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Charleston Conference 2010, a report
Article Type: Conference report From: Library Hi Tech News, Volume 28, Issue 1
The Annual Charleston Conference was held November 3-6, 2010 in Charleston, South Carolina. It was the 30th anniversary of the conference whose theme was “Anything Goes!” This conference continues to provide a forum for an exchange of ideas between librarians and vendors. Topics discussed at the conference included e-books and the role of the user in the development of library services.
The conference was kicked off by Rick Anderson, University of Utah, whose presentation set the direction for many of the speakers who followed. Anderson discussed the patron-driven future. He talked about what services and resources were on their way out which included interlibrary loan, the big deals, reference and bibliographic instruction, redundant cataloging and print runs. For the present, he sees the following trends: article purchases and document delivery, Wikipedia, shared cataloging, patron-driven acquisitions and print on demand. Anderson discussed the role that the internet has played in changing the world of library collections including the user’s desire for individual articles rather than databases and e-books. As he looked into the future, Anderson said that the game changers in the next five years for libraries would be declining budgets which will mean a different way of doing business; Google Books which has both good discoverability and availability; HathiTrust which provides content of a concentrated quality, good metadata, better discoverability, eight million volumes growing to 14 million by 2012; emerging patron-driven print and e-book acquisition models; and local print on demand using the Espresso Book Machine. He pointed to a new way of doing business where libraries share even more resources, where they will buy what the user needs, where they will print on demand, where they will supply articles not journals and where they will buy fewer subscriptions to journal packages. Anderson noted that libraries will put emphasis on their special collections and make them available as unique digital collections. He stated that libraries should be sharing collections, exposing everything that is available and buying when the patron requests it or print on demand.
E-books was to be one of the themes dominating the conference. The University of Iowa Libraries presented a report on their pilot e-book study. Noting that many studies have documented the low use of print books, the University of Iowa Libraries decided to go in another direction. Collaborating with ebrary and YBP, the libraries began their pilot e-book program in October 1, 2009. They entered 19,000 e-book titles into their catalog. No notice of the project was announced to their users. In order to actually buy an e-book title, ten users had to access the e-book. By November 30, the library had spent $28,000 and purchased 262 titles. The spending rate was higher than expected, but they did not want to end their pilot so they regrouped. They ran the e-book list against the library’s virtual approval profile and limited titles that could be acquired to 2005 and later. Also, the new trigger for a purchase included the following parameters that at least ten pages must be viewed in one session or the book must be used for at least 10 minutes. With these new parameters, 714 e-books were purchased in 11 months. The results to date have been surprising. There is a greater use of e-books than the print copies. The titles used are not what the librarians would necessarily buy. E-books assigned for courses are particularly well used. The libraries plan to soon stop duplicating print and e-books and just buy the e-books.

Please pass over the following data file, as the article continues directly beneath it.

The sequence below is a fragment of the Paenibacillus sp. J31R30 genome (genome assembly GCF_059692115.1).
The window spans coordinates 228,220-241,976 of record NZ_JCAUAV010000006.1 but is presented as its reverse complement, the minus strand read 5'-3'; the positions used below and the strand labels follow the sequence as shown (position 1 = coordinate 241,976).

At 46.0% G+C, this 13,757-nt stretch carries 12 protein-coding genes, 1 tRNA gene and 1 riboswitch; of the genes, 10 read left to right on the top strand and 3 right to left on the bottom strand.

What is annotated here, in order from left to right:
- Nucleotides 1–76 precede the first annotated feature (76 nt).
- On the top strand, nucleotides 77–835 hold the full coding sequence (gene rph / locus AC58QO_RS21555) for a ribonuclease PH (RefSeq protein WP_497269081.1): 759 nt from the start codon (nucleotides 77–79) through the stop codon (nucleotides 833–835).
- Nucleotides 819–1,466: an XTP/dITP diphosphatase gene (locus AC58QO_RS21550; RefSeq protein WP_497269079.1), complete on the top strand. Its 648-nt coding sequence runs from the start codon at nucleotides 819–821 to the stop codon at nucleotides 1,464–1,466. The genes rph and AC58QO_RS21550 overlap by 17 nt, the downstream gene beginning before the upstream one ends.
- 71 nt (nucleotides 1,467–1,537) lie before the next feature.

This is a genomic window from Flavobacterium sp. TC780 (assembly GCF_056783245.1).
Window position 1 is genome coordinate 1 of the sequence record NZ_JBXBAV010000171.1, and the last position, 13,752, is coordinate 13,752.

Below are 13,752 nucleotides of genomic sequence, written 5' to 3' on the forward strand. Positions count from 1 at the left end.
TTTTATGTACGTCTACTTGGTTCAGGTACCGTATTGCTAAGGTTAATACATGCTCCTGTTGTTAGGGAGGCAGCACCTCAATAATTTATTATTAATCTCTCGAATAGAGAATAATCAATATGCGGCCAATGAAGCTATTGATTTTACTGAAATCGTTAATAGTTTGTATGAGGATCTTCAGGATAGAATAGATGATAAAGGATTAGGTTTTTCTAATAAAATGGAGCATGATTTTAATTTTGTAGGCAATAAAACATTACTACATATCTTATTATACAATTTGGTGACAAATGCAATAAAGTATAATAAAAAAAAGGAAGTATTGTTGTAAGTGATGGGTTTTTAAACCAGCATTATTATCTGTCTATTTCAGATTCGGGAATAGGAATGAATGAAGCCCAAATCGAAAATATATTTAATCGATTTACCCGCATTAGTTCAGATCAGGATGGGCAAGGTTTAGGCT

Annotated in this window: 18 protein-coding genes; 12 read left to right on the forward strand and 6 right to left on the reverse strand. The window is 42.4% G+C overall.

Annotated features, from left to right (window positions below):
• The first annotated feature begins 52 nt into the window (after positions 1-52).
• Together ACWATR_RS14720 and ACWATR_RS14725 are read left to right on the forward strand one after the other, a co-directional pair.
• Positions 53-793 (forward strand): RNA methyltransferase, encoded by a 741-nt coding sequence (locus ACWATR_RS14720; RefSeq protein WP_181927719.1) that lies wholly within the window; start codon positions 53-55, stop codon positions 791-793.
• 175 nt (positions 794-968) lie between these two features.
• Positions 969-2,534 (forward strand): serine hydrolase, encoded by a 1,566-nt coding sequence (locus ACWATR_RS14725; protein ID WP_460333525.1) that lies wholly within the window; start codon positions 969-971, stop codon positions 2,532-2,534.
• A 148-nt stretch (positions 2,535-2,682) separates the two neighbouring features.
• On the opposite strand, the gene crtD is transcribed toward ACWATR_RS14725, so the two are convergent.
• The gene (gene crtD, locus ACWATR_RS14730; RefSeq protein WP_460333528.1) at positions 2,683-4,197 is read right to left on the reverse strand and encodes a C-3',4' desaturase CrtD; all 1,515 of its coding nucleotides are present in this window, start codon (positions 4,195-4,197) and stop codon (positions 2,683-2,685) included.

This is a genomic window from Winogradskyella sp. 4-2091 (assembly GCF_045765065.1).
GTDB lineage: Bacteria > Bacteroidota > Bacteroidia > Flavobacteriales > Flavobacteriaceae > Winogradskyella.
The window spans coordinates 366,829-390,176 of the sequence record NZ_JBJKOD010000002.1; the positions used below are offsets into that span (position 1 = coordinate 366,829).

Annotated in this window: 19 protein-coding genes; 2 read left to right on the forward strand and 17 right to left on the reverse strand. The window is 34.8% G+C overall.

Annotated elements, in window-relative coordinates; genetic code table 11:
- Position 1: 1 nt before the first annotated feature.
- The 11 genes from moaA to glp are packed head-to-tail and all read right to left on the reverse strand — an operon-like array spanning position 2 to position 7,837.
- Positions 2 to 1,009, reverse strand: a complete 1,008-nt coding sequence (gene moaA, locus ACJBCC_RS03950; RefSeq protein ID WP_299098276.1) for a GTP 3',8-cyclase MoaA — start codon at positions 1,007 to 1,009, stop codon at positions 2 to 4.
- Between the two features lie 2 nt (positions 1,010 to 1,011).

Another program entitled the E-Brarian Revolution asked the question: what role do librarians play in preparing for the transition to e-books and how can publishers react and positively enforce what is bound to transpire? Mirela Roncevic, IGI Global, discussed a NACS survey of students that indicated that 76 percent still preferred print books and only 8 percent owned an e-reading device. She pointed out that there is still work to be done on standardizing the format and that the evolution of content is trailing behind the development of format. Lynn Connaway, OCLC, said that the library must build its services around the user. The user expects convenience and speed. She pointed out that the lines between books and journals were blurring and that no size will fit everyone. This transition will also mean a change in staff skill sets and the need to promote these new e-materials. Rick Anderson, University of Utah, stated that the library will not be a building full of books as usage for print books continues to go down. He highlighted the importance of Google Books and the HathiTrust. He foresees the library as a collaborative research space with a central repository of local scholarship and research data. He also sees the library as an access broker. Bibliographic instruction will play a larger role than reference work. Future roles for the librarian include negotiator, troubleshooter, roving consultant, cataloger, and classroom instructor.
The emphasis on the user was of primary interest at the Charleston Conference. Library resources are no longer being acquired just in case but rather developed to meet user requests. Users will more and more want electronic resources rather than print resources; so libraries are being designed to take this into account. Much remains to be done in terms of both standardizing technology and providing good discoverability tools that will provide access to resources the user may want. The user needs to know what is available so they will be able to request it.
Kay A. Cassell and Marina I. Mercado